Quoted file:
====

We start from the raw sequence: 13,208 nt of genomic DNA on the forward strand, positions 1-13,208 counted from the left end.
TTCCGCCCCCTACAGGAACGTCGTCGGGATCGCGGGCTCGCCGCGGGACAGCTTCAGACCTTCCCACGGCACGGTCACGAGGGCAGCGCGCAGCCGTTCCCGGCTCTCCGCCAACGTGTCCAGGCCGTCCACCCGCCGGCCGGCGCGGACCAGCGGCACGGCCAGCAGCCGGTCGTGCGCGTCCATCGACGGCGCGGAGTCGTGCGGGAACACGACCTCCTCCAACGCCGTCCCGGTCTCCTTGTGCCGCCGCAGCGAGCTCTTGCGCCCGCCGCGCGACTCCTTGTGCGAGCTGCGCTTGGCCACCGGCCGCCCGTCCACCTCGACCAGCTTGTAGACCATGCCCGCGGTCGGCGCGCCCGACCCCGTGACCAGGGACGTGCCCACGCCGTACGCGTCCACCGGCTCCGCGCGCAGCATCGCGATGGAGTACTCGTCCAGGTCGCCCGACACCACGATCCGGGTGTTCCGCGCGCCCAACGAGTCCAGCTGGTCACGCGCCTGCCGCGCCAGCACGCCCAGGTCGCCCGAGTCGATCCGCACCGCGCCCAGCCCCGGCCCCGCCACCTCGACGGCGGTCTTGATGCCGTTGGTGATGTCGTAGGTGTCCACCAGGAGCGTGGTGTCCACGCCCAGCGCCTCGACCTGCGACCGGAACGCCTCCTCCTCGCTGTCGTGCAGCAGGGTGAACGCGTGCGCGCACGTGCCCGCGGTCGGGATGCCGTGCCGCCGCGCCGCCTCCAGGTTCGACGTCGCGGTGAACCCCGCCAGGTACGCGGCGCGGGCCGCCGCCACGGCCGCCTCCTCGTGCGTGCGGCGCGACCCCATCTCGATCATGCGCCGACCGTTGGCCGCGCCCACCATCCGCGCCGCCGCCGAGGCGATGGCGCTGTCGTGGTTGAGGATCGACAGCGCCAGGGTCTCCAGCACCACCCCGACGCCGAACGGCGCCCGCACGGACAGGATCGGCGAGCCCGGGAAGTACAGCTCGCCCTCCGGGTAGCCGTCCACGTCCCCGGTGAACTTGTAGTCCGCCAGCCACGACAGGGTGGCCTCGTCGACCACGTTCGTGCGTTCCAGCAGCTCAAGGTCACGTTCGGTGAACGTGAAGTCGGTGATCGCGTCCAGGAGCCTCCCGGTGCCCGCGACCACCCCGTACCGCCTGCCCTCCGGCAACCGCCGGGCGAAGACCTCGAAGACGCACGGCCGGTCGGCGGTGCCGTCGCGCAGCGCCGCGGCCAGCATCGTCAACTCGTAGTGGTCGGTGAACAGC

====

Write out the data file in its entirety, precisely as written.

We start from the raw sequence: 13,208 nt of genomic DNA on the forward strand, positions 1-13,208 counted from the left end.
TTCCGCCCCCTACAGGAACGTCGTCGGGATCGCGGGCTCGCCGCGGGACAGCTTCAGACCTTCCCACGGCACGGTCACGAGGGCAGCGCGCAGCCGTTCCCGGCTCTCCGCCAACGTGTCCAGGCCGTCCACCCGCCGGCCGGCGCGGACCAGCGGCACGGCCAGCAGCCGGTCGTGCGCGTCCATCGACGGCGCGGAGTCGTGCGGGAACACGACCTCCTCCAACGCCGTCCCGGTCTCCTTGTGCCGCCGCAGCGAGCTCTTGCGCCCGCCGCGCGACTCCTTGTGCGAGCTGCGCTTGGCCACCGGCCGCCCGTCCACCTCGACCAGCTTGTAGACCATGCCCGCGGTCGGCGCGCCCGACCCCGTGACCAGGGACGTGCCCACGCCGTACGCGTCCACCGGCTCCGCGCGCAGCATCGCGATGGAGTACTCGTCCAGGTCGCCCGACACCACGATCCGGGTGTTCCGCGCGCCCAACGAGTCCAGCTGGTCACGCGCCTGCCGCGCCAGCACGCCCAGGTCGCCCGAGTCGATCCGCACCGCGCCCAGCCCCGGCCCCGCCACCTCGACGGCGGTCTTGATGCCGTTGGTGATGTCGTAGGTGTCCACCAGGAGCGTGGTGTCCACGCCCAGCGCCTCGACCTGCGACCGGAACGCCTCCTCCTCGCTGTCGTGCAGCAGGGTGAACGCGTGCGCGCACGTGCCCGCGGTCGGGATGCCGTGCCGCCGCGCCGCCTCCAGGTTCGACGTCGCGGTGAACCCCGCCAGGTACGCGGCGCGGGCCGCCGCCACGGCCGCCTCCTCGTGCGTGCGGCGCGACCCCATCTCGATCATGCGCCGACCGTTGGCCGCGCCCACCATCCGCGCCGCCGCCGAGGCGATGGCGCTGTCGTGGTTGAGGATCGACAGCGCCAGGGTCTCCAGCACCACCCCGACGCCGAACGGCGCCCGCACGGACAGGATCGGCGAGCCCGGGAAGTACAGCTCGCCCTCCGGGTAGCCGTCCACGTCCCCGGTGAACTTGTAGTCCGCCAGCCACGACAGGGTGGCCTCGTCGACCACGTTCGTGCGTTCCAGCAGCTCAAGGTCACGTTCGGTGAACGTGAAGTCGGTGATCGCGTCCAGGAGCCTCCCGGTGCCCGCGACCACCCCGTACCGCCTGCCCTCCGGCAACCGCCGGGCGAAGACCTCGAAGACGCACGGCCGGTCGGCGGTGCCGTCGCGCAGCGCCGCGGCCAGCATCGTCAACTCGTAGTGGTCGGTGAACAGC